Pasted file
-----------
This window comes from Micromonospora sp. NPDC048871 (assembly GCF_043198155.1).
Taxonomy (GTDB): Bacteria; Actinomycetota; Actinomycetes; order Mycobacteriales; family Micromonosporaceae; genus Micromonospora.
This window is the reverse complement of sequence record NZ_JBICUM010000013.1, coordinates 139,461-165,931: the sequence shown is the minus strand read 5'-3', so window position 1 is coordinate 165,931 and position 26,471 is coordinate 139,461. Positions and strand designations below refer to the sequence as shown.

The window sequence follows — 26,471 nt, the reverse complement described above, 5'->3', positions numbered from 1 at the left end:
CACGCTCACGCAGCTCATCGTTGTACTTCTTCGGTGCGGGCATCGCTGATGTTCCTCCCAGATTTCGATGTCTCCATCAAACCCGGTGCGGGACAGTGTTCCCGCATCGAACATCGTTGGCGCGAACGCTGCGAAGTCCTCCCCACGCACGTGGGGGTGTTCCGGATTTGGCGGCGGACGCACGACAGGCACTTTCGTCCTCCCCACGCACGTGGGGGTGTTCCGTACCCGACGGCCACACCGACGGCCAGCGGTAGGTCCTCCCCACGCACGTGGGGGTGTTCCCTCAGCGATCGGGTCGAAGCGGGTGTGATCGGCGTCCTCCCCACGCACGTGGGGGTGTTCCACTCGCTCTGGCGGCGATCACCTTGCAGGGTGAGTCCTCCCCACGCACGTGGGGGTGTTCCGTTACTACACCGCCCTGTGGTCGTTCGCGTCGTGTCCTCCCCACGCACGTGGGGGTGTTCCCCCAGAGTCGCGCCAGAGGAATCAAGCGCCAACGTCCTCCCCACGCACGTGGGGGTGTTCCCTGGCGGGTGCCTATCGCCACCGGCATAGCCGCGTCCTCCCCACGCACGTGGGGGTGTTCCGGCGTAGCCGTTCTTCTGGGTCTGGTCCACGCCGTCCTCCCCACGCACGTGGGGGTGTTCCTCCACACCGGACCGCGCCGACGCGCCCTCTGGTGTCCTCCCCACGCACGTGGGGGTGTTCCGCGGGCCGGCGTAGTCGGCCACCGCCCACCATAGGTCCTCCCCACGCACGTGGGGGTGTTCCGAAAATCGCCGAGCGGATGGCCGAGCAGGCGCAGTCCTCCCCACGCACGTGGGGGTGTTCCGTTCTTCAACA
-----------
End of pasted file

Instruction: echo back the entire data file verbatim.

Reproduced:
This window comes from Micromonospora sp. NPDC048871 (assembly GCF_043198155.1).
Taxonomy (GTDB): Bacteria; Actinomycetota; Actinomycetes; order Mycobacteriales; family Micromonosporaceae; genus Micromonospora.
This window is the reverse complement of sequence record NZ_JBICUM010000013.1, coordinates 139,461-165,931: the sequence shown is the minus strand read 5'-3', so window position 1 is coordinate 165,931 and position 26,471 is coordinate 139,461. Positions and strand designations below refer to the sequence as shown.

The window sequence follows — 26,471 nt, the reverse complement described above, 5'->3', positions numbered from 1 at the left end:
CACGCTCACGCAGCTCATCGTTGTACTTCTTCGGTGCGGGCATCGCTGATGTTCCTCCCAGATTTCGATGTCTCCATCAAACCCGGTGCGGGACAGTGTTCCCGCATCGAACATCGTTGGCGCGAACGCTGCGAAGTCCTCCCCACGCACGTGGGGGTGTTCCGGATTTGGCGGCGGACGCACGACAGGCACTTTCGTCCTCCCCACGCACGTGGGGGTGTTCCGTACCCGACGGCCACACCGACGGCCAGCGGTAGGTCCTCCCCACGCACGTGGGGGTGTTCCCTCAGCGATCGGGTCGAAGCGGGTGTGATCGGCGTCCTCCCCACGCACGTGGGGGTGTTCCACTCGCTCTGGCGGCGATCACCTTGCAGGGTGAGTCCTCCCCACGCACGTGGGGGTGTTCCGTTACTACACCGCCCTGTGGTCGTTCGCGTCGTGTCCTCCCCACGCACGTGGGGGTGTTCCCCCAGAGTCGCGCCAGAGGAATCAAGCGCCAACGTCCTCCCCACGCACGTGGGGGTGTTCCCTGGCGGGTGCCTATCGCCACCGGCATAGCCGCGTCCTCCCCACGCACGTGGGGGTGTTCCGGCGTAGCCGTTCTTCTGGGTCTGGTCCACGCCGTCCTCCCCACGCACGTGGGGGTGTTCCTCCACACCGGACCGCGCCGACGCGCCCTCTGGTGTCCTCCCCACGCACGTGGGGGTGTTCCGCGGGCCGGCGTAGTCGGCCACCGCCCACCATAGGTCCTCCCCACGCACGTGGGGGTGTTCCGAAAATCGCCGAGCGGATGGCCGAGCAGGCGCAGTCCTCCCCACGCACGTGGGGGTGTTCCGTTCTTCAACA